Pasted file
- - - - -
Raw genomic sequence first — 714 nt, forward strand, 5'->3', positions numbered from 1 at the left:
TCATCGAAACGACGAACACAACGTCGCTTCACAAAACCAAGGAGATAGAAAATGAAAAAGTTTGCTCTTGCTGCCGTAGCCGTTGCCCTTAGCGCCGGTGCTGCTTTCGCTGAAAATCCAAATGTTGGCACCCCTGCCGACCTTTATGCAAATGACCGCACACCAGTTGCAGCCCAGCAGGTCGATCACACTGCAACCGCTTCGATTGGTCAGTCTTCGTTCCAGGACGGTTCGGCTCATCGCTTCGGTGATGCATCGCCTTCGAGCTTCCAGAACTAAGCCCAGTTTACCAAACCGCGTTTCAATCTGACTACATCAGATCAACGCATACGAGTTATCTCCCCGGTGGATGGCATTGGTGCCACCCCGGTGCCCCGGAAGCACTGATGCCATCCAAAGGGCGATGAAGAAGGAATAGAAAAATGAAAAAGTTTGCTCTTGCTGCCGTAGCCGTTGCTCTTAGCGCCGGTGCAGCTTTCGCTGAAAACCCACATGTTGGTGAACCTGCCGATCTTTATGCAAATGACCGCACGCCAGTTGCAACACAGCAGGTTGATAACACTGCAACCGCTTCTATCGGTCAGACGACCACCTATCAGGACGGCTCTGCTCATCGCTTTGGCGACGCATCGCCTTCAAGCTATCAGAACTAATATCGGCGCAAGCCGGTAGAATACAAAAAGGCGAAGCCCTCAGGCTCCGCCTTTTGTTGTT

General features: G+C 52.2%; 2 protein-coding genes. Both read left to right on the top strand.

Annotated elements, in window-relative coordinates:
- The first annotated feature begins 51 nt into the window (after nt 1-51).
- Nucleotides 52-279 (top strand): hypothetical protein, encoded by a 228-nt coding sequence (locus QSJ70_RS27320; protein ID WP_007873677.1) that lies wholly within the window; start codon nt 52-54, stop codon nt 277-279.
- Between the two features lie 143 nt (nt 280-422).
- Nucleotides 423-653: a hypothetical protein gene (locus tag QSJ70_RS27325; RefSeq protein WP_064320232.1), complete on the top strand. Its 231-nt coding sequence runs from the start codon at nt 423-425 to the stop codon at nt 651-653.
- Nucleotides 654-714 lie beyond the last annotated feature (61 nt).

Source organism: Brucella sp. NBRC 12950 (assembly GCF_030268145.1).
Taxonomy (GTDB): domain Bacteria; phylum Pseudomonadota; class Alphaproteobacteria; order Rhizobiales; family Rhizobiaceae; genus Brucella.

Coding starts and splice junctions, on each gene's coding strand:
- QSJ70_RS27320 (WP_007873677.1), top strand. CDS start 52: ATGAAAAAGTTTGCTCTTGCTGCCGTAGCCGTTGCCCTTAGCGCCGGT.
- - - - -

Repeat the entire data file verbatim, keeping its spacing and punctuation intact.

Raw genomic sequence first — 714 nt, forward strand, 5'->3', positions numbered from 1 at the left:
TCATCGAAACGACGAACACAACGTCGCTTCACAAAACCAAGGAGATAGAAAATGAAAAAGTTTGCTCTTGCTGCCGTAGCCGTTGCCCTTAGCGCCGGTGCTGCTTTCGCTGAAAATCCAAATGTTGGCACCCCTGCCGACCTTTATGCAAATGACCGCACACCAGTTGCAGCCCAGCAGGTCGATCACACTGCAACCGCTTCGATTGGTCAGTCTTCGTTCCAGGACGGTTCGGCTCATCGCTTCGGTGATGCATCGCCTTCGAGCTTCCAGAACTAAGCCCAGTTTACCAAACCGCGTTTCAATCTGACTACATCAGATCAACGCATACGAGTTATCTCCCCGGTGGATGGCATTGGTGCCACCCCGGTGCCCCGGAAGCACTGATGCCATCCAAAGGGCGATGAAGAAGGAATAGAAAAATGAAAAAGTTTGCTCTTGCTGCCGTAGCCGTTGCTCTTAGCGCCGGTGCAGCTTTCGCTGAAAACCCACATGTTGGTGAACCTGCCGATCTTTATGCAAATGACCGCACGCCAGTTGCAACACAGCAGGTTGATAACACTGCAACCGCTTCTATCGGTCAGACGACCACCTATCAGGACGGCTCTGCTCATCGCTTTGGCGACGCATCGCCTTCAAGCTATCAGAACTAATATCGGCGCAAGCCGGTAGAATACAAAAAGGCGAAGCCCTCAGGCTCCGCCTTTTGTTGTT

General features: G+C 52.2%; 2 protein-coding genes. Both read left to right on the top strand.

Annotated elements, in window-relative coordinates:
- The first annotated feature begins 51 nt into the window (after nt 1-51).
- Nucleotides 52-279 (top strand): hypothetical protein, encoded by a 228-nt coding sequence (locus QSJ70_RS27320; protein ID WP_007873677.1) that lies wholly within the window; start codon nt 52-54, stop codon nt 277-279.
- Between the two features lie 143 nt (nt 280-422).
- Nucleotides 423-653: a hypothetical protein gene (locus tag QSJ70_RS27325; RefSeq protein WP_064320232.1), complete on the top strand. Its 231-nt coding sequence runs from the start codon at nt 423-425 to the stop codon at nt 651-653.
- Nucleotides 654-714 lie beyond the last annotated feature (61 nt).

Source organism: Brucella sp. NBRC 12950 (assembly GCF_030268145.1).
Taxonomy (GTDB): domain Bacteria; phylum Pseudomonadota; class Alphaproteobacteria; order Rhizobiales; family Rhizobiaceae; genus Brucella.

Coding starts and splice junctions, on each gene's coding strand:
- QSJ70_RS27320 (WP_007873677.1), top strand. CDS start 52: ATGAAAAAGTTTGCTCTTGCTGCCGTAGCCGTTGCCCTTAGCGCCGGT.